23 Strategies: Peak Short-term interventions:
Isolation or removal of involved student Allow time for student to “cool down” Removal of other students

24 Phase Six: De-Escalation
Overall behavior shows confusion and lack of focus. Confusion Withdrawal Denial Blaming others May respond to concrete directions

25 Strategies: De-Escalation
Intervention is focused on monitoring for re-escalation of behavior Monitor for health/safety of all involved Avoid blaming Allow time and space Engage in independent work Cool-down time Determine appropriate time to debrief

26 Phase Seven: Recovery Overall behavior shows an eagerness for
busy work and a reluctance to interact. Eagerness for independent work Subdued behavior Defensive behavior Sleep

27 Strategies: Recovery Intervention focuses on returning to normal activities Follow through with consequences Positively reinforce any displays of appropriate behavior Debrief/rehearse problem solving routine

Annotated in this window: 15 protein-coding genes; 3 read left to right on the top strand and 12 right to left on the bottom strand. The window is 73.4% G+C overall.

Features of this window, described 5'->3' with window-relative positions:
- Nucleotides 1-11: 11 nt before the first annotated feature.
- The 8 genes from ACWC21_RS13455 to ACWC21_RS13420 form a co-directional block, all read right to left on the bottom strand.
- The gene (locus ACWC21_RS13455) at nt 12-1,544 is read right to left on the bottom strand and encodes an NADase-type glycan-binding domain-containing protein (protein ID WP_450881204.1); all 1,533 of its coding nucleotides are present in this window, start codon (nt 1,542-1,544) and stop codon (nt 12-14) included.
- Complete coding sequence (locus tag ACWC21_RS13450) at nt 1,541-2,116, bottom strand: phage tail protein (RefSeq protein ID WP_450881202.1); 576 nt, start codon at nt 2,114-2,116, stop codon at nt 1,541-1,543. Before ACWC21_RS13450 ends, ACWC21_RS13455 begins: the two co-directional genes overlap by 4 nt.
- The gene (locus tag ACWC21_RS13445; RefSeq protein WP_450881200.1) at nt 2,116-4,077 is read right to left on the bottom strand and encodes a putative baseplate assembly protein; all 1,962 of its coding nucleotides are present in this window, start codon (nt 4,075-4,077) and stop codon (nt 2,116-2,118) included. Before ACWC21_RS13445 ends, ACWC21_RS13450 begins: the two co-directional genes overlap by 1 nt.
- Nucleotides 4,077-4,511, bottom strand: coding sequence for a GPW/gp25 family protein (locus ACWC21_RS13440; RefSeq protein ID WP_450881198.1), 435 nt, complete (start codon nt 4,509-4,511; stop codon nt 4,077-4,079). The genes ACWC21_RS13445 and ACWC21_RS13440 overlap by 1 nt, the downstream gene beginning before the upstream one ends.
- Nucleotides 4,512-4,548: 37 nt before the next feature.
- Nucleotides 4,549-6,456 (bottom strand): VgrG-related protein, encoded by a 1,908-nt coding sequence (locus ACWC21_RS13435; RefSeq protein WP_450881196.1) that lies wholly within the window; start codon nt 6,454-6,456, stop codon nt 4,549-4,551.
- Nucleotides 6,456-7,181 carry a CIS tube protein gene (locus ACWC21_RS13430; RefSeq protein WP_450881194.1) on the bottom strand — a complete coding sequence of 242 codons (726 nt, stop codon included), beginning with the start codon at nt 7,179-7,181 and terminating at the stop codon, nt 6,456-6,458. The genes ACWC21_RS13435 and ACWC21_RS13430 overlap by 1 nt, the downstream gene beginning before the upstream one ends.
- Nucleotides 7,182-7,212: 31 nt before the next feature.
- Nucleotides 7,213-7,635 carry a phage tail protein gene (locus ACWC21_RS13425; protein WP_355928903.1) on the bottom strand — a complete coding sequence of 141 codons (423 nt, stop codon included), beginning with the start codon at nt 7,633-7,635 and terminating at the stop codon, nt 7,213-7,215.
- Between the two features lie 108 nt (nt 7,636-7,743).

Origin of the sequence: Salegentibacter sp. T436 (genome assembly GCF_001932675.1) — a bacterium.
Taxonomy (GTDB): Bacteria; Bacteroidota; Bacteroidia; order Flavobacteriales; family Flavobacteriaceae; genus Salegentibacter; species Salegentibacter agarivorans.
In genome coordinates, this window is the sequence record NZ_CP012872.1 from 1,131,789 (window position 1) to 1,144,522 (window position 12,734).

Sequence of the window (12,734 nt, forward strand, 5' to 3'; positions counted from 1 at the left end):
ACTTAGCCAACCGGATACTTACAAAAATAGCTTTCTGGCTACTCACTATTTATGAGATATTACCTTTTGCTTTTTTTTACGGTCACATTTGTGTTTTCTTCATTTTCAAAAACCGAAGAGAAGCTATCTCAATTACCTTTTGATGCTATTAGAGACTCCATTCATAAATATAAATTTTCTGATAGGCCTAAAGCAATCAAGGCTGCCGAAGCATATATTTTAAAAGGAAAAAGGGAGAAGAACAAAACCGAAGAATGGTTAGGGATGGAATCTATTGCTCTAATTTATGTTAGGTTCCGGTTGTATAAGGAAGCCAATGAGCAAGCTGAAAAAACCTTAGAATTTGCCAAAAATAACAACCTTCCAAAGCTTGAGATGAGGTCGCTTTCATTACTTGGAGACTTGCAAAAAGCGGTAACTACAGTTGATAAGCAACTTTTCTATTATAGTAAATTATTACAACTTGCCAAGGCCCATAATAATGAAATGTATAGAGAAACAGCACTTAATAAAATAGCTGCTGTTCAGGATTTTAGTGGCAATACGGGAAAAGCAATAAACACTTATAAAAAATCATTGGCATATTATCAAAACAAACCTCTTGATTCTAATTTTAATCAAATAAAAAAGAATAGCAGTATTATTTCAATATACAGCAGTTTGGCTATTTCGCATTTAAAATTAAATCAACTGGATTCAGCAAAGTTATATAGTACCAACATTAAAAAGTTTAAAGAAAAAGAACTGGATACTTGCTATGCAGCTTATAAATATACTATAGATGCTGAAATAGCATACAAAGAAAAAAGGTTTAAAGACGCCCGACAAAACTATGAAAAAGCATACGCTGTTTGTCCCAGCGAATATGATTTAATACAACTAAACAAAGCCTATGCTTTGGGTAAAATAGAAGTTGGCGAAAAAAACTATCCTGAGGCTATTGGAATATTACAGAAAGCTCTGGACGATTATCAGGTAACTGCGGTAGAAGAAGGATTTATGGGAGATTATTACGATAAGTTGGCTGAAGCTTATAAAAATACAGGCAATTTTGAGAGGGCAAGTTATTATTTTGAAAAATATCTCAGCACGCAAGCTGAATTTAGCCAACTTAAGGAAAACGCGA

28 Effective consequences…
Strategies: Recovery Effective consequences… Does the consequence Model, instruct or teach a more appropriate behavior? Interfere with the flow of the lesson? Give the learner the choice to redirect and receive instruction? Is the consequence effective?

29 Verbal De-Escalation “It takes two to Tango!”

30 Goals of Verbal De-Escalation
Open up clear lines of communication. Build trust and validate the individual’s situation. Get the individual talking about his/her situation. Gather the necessary information for a positive resolution. De-escalation is NOT a recipe or formula. It is a flexible, fluid set of options much like dancing

31 Verbal De-escalation Techniques
There are two key concepts to remember: Reasoning with an angry person is not possible. The first and only objective in de-escalation is to reduce the level of agitation so that discussion becomes possible. De-escalation techniques are inherently abnormal. They go against our natural ‘fight or flight’ reflexes. To be effective, we must remain calm and centered. We need to be professionally detached. Therefore these skills require practice to become useful.

32 Effective Communication